The contract fell 90 cents Monday to settle at $112.87 a barrel after the threat of Tropical Storm Fay eased. That was the first time crude ended below $113 since May 1.
In London, October Brent crude fell 64 cents to $111.30 a barrel on the ICE Futures exchange.
Analysts also said oil pricing is likely to remain suppressed amid concerns that a global economic slowdown may further dampen world demand. But intermittent supply concerns due to the hurricane season and ongoing conflicts such as that between Russia and Georgia are likely to halt any sharp slide in pricing.
"Continuing worries about a U.S. economy slowdown, which may spread to the euro zone and perhaps also Asia are weighing down on oil pricing," said Victor Shum, an energy analyst with consultancy Purvin & Gertz in Singapore.
"In the near term, there will be a lot of downward pressure but I don't foresee a fast collapse of pricing to $100 dollars a barrel or below. There is still strong support at $110 a barrel level because of supply side issues," he said.
Olivier Jakob of Petromatrix in Switzerland, however, said it was too early to assert that oil prices had reached a bottom, "especially since there is a clear lack of buying momentum."
Regarding oil fundamentals, Jakob said it was worth keeping an eye on how China's import of oil products will develop after the buildup of stocks for the Beijing Olympics. Reports of lower demand there could put further downward pressure on prices.
Fay, the sixth named storm of the 2008 Atlantic season, swept over the Florida Keys on Monday after being blamed for at least 14 deaths in Haiti and the Dominican Republic as it moved though the Caribbean. Fay was expected to become a hurricane before curling up Florida's western coast and hitting the state's mainland sometime Tuesday.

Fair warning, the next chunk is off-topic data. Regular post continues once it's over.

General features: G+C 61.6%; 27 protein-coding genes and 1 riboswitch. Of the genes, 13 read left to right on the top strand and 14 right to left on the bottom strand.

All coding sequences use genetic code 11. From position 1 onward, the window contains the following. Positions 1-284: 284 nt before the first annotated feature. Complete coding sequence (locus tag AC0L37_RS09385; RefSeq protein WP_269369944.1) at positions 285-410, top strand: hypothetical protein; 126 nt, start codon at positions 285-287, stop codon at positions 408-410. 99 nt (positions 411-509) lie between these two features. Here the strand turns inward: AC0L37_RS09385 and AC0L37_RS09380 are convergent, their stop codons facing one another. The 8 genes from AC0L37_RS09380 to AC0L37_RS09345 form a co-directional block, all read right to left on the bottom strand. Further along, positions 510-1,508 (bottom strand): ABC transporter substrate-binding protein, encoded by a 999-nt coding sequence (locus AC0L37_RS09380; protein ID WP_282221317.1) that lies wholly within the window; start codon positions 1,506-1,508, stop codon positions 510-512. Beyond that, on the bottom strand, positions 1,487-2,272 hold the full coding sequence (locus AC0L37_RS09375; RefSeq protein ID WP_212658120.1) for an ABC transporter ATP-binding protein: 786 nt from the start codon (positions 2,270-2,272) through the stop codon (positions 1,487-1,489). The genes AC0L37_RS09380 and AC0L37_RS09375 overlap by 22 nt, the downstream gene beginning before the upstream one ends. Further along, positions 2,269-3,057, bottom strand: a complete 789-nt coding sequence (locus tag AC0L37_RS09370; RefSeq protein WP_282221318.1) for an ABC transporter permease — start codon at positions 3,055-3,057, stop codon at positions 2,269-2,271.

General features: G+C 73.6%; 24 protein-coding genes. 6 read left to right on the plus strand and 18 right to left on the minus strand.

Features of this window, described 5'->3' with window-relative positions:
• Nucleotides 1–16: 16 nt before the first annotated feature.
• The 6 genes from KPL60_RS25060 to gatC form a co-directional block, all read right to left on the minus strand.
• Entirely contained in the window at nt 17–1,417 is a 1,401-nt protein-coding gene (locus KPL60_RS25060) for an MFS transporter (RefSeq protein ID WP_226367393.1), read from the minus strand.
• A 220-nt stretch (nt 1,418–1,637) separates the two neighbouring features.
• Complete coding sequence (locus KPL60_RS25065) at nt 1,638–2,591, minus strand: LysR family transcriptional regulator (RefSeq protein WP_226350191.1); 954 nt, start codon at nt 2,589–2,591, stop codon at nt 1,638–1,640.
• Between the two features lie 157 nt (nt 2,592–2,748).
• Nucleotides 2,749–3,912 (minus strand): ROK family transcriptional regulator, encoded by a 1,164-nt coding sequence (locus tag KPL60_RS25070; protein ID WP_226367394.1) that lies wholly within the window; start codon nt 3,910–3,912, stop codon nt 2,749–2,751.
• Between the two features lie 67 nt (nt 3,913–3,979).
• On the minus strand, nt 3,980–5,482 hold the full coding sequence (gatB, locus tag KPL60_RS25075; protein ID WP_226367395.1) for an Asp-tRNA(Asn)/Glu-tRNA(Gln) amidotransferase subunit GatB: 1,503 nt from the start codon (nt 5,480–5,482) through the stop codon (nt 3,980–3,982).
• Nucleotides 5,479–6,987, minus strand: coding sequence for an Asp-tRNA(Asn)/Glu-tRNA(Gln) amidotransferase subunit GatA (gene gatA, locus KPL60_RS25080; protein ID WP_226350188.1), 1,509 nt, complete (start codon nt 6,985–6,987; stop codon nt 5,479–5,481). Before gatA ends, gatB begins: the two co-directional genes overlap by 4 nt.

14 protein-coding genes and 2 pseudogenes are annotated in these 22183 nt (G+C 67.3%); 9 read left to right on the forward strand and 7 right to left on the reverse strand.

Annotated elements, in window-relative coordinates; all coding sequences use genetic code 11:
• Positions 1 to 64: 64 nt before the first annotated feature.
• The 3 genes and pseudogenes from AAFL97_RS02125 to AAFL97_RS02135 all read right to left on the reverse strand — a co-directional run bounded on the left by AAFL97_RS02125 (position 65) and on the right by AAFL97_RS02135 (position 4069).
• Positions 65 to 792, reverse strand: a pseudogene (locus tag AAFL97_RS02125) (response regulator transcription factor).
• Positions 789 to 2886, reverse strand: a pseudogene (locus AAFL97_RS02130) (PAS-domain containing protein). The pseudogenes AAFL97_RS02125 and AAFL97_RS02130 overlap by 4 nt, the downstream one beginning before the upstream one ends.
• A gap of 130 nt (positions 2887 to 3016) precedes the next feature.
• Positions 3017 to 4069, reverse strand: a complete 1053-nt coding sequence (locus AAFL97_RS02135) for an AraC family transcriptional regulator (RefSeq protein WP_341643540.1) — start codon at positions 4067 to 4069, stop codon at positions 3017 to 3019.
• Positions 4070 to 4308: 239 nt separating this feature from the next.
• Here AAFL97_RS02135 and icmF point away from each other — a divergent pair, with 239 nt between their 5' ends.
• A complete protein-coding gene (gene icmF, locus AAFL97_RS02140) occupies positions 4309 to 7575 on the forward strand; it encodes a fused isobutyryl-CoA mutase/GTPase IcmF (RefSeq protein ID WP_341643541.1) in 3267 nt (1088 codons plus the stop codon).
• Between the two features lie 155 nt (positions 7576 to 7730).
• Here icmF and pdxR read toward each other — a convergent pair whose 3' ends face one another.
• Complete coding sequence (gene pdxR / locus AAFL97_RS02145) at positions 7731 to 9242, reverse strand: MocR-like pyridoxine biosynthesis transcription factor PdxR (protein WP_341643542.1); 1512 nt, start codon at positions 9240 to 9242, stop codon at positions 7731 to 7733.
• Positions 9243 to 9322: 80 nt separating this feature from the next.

Royal Dutch Shell PLC has evacuated 425 oil workers from the Gulf of Mexico as a precaution but said it will redeploy them if the storm remains on its current track. So far during this year's hurricane season in the Atlantic Ocean, no storm has significantly damaged oil installations in the Gulf.
A bearish forecast on Friday from the Organization of the Petroleum Exporting Countries of lower global oil demand growth also helped to push down oil prices.
In its monthly report, OPEC forecast that the world's daily appetite for oil this year would grow by 1 million barrels, a reduction of 30,000 barrels a day from its previous estimate. It predicted growth for 2009 will be 900,000 barrels a day, the lowest growth in world demand since 2002.
Analysts said uncertainty over the conflict between Russia and Georgia will support oil pricing. Russia has begun withdrawing troops, but U.S. officials said Moscow has positioned missile launchers in the separatist South Ossetia province.
Oil market traders were also keeping an eye on possible tensions in Pakistan after President Pervez Musharraf announced his resignation Monday.
In other Nymex trading, heating oil futures fell 1.53 cents to $3.0695 a gallon, while gasoline prices lost 1.37 cents to $2.8015 a gallon. Natural gas futures fell 7.9 cents to $7.809 per 1,000 cubic feet.___ Associated Press writer Eileen Ng in Kuala Lumpur, Malaysia, contributed to this report.